It all happened so fast.
Morris walked into the liquor store, rapidly and with purpose, then lost his stride for a moment when he saw the clerk.
It wasn't the usual guy. He was quite certain he had never seen the man before. Except...
It wasn't just the sideburns and the yellow headband, or even the expression on the guy's face.
It was a thousand little things, as well.
It was the way the guy snapped the pen against his palm, the sound of a car hitting its brakes outside, the warm summer air drifting through the door, the evening light pouring through the window, the scent of corn chips and dust.
Morris knew, in that moment, that he had been right.
He lost track of his purpose, stopped halfway between the door and the counter, remembering the previous evening.
His brother had laughed at his theory—not surprising or unusual. Barry normally ridiculed any attempt at understanding anything, no matter who it came from.
The dirty plates were still on the table, and Barry lit up one of his detestable little cigars, even though he knew full well that Mildred hated them. He'd grinned his sarcastic grin and leaned back in his chair.
"Okay, Morris. Let's hear it—no! Wait a minute. Maybe we should get someone down here from the Times."
"Yeah, Barry. Funny. But I still think I'm right about this. You know that experience you sometimes have, when you think you've already seen something before, when you're just seeing it for the first time?"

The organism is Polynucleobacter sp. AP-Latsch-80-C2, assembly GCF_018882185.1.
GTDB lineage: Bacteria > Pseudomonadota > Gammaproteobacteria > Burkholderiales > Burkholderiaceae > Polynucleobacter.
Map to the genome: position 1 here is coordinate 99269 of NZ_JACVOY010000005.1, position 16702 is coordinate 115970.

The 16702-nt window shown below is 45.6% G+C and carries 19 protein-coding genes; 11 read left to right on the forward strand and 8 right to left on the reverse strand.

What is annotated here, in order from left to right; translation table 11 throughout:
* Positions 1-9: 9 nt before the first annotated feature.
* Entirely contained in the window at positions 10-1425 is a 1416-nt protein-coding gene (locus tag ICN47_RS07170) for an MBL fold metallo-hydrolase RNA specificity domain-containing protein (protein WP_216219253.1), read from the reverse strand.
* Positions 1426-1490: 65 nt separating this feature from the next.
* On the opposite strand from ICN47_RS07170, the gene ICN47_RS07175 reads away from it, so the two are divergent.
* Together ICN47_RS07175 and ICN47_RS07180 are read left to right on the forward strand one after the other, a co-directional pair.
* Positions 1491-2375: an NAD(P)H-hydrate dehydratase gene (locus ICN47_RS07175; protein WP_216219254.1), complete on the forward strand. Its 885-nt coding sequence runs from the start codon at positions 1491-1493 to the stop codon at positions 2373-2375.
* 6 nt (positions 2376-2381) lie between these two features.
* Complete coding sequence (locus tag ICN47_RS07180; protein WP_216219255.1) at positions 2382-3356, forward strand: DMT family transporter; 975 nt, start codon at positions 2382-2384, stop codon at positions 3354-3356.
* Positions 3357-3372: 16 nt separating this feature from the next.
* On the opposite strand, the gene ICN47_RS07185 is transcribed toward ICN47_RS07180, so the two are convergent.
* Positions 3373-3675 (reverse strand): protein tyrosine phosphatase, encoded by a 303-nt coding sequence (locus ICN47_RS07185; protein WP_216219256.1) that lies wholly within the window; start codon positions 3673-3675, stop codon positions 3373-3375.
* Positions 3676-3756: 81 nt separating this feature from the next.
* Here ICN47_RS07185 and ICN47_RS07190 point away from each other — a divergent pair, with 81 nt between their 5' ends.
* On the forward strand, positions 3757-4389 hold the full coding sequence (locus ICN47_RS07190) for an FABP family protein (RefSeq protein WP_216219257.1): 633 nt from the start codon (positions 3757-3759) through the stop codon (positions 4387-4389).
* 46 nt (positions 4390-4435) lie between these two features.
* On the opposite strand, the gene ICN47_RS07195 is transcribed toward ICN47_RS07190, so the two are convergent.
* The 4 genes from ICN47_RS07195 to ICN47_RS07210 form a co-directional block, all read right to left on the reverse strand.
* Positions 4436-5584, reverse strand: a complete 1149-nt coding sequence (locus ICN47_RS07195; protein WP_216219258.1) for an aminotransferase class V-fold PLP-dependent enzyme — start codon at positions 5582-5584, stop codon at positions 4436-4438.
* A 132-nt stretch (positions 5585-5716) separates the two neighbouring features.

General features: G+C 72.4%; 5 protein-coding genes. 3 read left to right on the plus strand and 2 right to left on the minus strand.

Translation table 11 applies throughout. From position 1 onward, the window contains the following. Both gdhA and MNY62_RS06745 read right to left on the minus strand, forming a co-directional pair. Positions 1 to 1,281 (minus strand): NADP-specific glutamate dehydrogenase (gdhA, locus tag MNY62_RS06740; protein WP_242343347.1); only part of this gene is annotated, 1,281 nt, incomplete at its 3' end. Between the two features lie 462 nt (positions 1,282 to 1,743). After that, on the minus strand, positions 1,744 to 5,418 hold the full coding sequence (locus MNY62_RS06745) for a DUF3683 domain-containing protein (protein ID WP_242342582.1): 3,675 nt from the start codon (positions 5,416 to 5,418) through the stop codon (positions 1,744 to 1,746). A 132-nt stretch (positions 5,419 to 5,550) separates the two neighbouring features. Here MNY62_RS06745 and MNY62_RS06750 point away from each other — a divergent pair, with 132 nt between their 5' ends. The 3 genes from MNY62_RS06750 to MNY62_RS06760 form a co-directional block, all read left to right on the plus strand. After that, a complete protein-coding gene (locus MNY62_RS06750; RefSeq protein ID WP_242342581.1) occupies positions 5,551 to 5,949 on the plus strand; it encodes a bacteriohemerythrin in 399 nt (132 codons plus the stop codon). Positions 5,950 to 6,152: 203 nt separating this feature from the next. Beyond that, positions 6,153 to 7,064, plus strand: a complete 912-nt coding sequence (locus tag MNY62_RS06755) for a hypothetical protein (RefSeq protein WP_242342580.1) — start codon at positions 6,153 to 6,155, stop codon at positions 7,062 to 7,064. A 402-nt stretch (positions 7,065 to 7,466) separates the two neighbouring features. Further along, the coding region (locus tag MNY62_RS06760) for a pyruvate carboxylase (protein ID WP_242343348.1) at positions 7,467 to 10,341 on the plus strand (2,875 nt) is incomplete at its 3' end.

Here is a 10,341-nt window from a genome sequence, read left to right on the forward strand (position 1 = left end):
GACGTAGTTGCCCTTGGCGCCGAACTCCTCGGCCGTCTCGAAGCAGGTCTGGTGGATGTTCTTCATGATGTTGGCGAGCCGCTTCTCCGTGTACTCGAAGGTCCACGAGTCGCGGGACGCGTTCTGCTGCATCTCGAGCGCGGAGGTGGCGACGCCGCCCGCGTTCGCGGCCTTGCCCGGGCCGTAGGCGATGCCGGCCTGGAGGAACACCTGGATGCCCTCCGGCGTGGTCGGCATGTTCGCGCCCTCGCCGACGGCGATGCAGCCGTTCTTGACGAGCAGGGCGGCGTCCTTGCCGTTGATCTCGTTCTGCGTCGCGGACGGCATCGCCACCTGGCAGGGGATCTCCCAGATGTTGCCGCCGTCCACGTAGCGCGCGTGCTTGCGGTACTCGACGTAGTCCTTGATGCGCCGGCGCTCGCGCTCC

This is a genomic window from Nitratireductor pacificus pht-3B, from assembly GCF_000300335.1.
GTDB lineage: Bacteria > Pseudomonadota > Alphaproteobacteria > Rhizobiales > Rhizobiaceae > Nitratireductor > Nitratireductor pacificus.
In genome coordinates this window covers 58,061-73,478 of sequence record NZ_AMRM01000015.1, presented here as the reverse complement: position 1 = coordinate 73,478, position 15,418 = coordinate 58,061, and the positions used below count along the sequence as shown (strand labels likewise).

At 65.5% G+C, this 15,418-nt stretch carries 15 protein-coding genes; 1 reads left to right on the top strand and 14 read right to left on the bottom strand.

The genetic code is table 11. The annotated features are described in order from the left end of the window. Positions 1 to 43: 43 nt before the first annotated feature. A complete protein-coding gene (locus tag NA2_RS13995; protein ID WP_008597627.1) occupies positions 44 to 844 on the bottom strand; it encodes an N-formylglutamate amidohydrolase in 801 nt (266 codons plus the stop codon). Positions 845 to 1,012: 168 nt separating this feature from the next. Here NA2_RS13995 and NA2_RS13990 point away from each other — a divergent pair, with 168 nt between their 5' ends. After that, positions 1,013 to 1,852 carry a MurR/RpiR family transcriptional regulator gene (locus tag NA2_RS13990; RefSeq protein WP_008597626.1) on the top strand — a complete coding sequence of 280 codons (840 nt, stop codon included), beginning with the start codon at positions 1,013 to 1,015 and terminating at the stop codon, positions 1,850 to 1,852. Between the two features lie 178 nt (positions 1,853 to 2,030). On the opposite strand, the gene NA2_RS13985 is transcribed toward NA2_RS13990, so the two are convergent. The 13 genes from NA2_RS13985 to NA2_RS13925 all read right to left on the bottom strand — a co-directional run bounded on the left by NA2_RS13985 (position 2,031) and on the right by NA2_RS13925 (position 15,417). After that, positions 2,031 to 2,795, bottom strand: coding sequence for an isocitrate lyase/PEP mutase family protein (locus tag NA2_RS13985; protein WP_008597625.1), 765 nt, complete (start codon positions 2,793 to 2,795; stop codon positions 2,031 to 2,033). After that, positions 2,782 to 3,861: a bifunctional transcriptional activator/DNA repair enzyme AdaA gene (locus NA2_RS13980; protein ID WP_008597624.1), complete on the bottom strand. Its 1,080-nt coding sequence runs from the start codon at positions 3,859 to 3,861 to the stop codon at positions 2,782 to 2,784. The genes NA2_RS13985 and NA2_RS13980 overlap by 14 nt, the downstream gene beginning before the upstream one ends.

"It's called a re-run, genius. They don't make enough shows to go all year round, so..."
"Like I said. Funny. But listen—here's the thing. I think I know what causes it."
"Like I said. They don't make enough shows..."
"Shut up. I'm talking about déjà vu. I think that sometimes we have dreams about things that are going to happen to us..."
"I hope so. I had a dream last night about this blonde..."
"...and then, when the thing actually happens, that's when you get that feeling."
"I mean, she was gorgeous. And you know what she wanted to..."
"Only, usually we don't remember the dream, so all we get is this kind of vague sense that..."
But this time he did remember.
He'd had the dream only two nights before.